Will DiGravio interviews Catherine Grant for THE VIDEO ESSAY PODCAST!

Will DiGravio just published Episode 2 of his new show THE VIDEO ESSAY PODCAST, which features a truly in depth interview with me about the detail of how I make my work, and in particular about how I made my recent video essay The Haunting of THE HEADLESS WOMAN.

The Haunting of THE HEADLESS WOMAN from Catherine Grant on Vimeo.

49 minutes in, we also get to talk about our love for one of my favourite video essays: Cydnii Harris‘s COTTON:THE FABRIC OF GENOCIDE.

Cotton – The Fabric of Genocide from Cydnii Harris on Vimeo.

Thanks, Will, for your enthusiasm, knowledge and advocacy of this form – I’m going to love following the podcast!

(Next episode in two weeks: Philip J. Brubaker gets the THE VIDEO ESSAY PODCAST treatment!)


My Year’s Work in the Audiovisual Essay and Videographic Film & Moving Image Studies: 2017 Edition

2017 has been a momentous year, work-wise, for me.

Below are links to my online publications (including video essays, recorded talks and interviews) and a list of my public lectures. I made quite a few more audiovisual essays than those listed here, several of which will be published in 2018.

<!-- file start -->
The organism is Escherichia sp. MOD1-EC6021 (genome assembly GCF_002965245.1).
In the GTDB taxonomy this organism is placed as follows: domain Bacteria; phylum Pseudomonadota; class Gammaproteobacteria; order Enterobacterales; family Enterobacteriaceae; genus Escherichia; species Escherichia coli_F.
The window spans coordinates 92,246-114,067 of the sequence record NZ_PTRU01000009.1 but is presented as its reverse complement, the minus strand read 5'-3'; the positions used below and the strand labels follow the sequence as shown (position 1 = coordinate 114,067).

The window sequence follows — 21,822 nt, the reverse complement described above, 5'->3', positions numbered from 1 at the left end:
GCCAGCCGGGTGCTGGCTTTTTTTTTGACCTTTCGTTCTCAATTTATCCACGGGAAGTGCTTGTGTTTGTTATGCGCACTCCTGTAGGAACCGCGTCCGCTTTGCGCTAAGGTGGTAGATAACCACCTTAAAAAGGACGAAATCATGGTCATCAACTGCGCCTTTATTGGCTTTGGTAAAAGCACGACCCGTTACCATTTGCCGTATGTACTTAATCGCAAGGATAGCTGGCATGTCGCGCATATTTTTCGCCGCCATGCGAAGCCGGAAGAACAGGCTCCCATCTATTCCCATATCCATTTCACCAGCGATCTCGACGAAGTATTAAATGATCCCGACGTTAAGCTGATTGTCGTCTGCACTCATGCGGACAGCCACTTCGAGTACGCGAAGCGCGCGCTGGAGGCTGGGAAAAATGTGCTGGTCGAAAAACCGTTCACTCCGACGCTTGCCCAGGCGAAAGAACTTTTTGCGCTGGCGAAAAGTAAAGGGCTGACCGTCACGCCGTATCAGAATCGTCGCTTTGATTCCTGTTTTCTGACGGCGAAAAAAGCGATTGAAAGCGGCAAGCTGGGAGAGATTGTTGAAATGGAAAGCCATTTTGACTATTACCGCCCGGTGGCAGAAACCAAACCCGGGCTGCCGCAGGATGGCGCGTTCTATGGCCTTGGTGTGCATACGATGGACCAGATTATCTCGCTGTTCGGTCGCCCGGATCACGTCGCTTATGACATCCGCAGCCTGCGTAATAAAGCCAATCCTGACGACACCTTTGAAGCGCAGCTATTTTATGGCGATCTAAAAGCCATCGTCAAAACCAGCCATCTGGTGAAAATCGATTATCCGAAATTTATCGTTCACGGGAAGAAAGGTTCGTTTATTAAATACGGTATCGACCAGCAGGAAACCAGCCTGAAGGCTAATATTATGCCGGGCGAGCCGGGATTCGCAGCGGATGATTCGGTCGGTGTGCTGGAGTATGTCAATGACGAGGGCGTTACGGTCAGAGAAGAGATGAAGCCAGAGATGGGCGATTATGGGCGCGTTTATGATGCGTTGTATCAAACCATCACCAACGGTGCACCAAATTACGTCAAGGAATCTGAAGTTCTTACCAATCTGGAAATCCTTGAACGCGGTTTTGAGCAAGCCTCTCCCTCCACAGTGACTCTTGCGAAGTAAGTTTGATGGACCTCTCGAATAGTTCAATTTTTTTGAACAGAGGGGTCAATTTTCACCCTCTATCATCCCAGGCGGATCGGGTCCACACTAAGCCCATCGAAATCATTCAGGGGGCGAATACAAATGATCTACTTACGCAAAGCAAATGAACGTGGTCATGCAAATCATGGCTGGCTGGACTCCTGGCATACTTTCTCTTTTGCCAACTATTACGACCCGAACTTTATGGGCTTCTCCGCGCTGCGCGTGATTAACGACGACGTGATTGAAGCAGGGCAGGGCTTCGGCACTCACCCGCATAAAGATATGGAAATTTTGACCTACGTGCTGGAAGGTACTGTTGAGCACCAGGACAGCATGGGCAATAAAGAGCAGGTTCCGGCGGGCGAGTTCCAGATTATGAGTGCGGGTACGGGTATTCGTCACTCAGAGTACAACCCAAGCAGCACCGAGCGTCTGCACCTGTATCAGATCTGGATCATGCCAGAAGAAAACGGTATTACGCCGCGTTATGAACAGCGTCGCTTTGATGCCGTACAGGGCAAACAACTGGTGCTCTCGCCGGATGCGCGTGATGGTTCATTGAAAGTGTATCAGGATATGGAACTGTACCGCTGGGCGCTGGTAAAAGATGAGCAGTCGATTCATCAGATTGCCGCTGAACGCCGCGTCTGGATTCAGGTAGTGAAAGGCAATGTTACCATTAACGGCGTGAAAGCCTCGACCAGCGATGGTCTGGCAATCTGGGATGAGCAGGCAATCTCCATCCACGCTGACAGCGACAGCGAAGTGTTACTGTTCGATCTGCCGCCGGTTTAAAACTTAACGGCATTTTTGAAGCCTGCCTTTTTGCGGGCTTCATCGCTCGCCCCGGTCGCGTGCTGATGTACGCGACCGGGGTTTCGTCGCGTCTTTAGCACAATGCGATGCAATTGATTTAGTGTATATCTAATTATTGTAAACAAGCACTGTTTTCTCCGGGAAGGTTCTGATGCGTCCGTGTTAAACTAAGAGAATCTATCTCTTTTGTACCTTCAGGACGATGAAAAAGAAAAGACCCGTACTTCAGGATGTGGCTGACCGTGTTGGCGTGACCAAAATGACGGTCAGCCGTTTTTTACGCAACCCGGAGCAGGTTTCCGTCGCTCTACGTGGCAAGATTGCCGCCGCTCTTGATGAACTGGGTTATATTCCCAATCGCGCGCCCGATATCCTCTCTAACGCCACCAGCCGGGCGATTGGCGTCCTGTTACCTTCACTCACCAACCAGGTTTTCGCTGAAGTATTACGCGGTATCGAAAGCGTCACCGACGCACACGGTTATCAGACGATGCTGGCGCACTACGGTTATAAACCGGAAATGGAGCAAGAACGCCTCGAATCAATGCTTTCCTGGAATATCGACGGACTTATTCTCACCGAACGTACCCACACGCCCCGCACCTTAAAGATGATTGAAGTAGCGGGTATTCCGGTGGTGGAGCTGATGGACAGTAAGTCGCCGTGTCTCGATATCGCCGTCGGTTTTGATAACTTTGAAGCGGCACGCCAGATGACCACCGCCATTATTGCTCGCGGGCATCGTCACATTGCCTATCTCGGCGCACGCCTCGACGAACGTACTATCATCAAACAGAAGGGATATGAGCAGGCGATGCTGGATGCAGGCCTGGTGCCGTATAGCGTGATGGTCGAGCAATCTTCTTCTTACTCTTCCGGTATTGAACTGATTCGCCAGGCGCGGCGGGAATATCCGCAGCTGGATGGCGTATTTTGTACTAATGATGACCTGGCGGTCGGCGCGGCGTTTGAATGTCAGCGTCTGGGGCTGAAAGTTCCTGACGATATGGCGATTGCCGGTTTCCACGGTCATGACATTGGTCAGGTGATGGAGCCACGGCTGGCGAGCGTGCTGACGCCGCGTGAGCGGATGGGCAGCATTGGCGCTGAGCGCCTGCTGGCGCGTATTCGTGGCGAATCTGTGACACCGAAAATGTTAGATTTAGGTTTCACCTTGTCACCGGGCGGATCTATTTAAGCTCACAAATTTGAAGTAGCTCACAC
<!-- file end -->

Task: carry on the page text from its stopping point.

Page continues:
So, please continue to watch (and listen to) this space!

I also continued to curate for Audiovisualcy, and to co-edit [in]Transition: Journal of Videographic Film and Moving Image Studies, which has published three issues so far in 2017.

Catherine Grant in Conversation with John Gibbs

“Catherine Grant was to be a keynote speaker at Videographic Film Studies Now, a workshop organised by John Gibbs at the University of Reading in April 2017. As events transpired, the workshop clashed with the interview for what was to become her new post of Professor of Digital Media and Screen Studies at Birkbeck. She travelled to Reading in advance to record this In Conversation which was then screened in the cinema at the Minghella Studios as part of the workshop. It also means that we can now share her thoughts with a wider audience more effectively than would be possible with a more conventional keynote appearance.”

‘Videographic Star Studies and the “Late Voice”: Carrie Fisher, John Hurt and Jeanne Moreau’, In Media Res, September 1, 2017. Online at: http://mediacommons.futureofthebook.org/imr/2017/08/15/videographic-star-studies-and-late-voice-carrie-fisher-john-hurt-and-jeanne-moreau

‘Star Studies in Transition: Notes on Experimental Videographic Approaches to Film Performance’, Cinema Journal, Volume 56, Issue 4, 2017. Open Access PDF:  http://c.ymcdn.com/sites/www.cmstudies.org/resource/resmgr/in_focus_archive/InFocus_56-4.pdf

‘Creative Possibilities’, Viewfinder, July 4th, 2017. Online at: http://bufvc.ac.uk/articles/creative-possibilities

‘Looking at To-Be-Looked-at-Ness: Feminist Videographic Criticism’, [in]Transition: Journal of Videographic Film and Moving Image Studies, 4.1, 2017. Online at: http://mediacommons.futureofthebook.org/intransition/2017/03/12/looking-be-looked-ness-feminist-videographic-criticism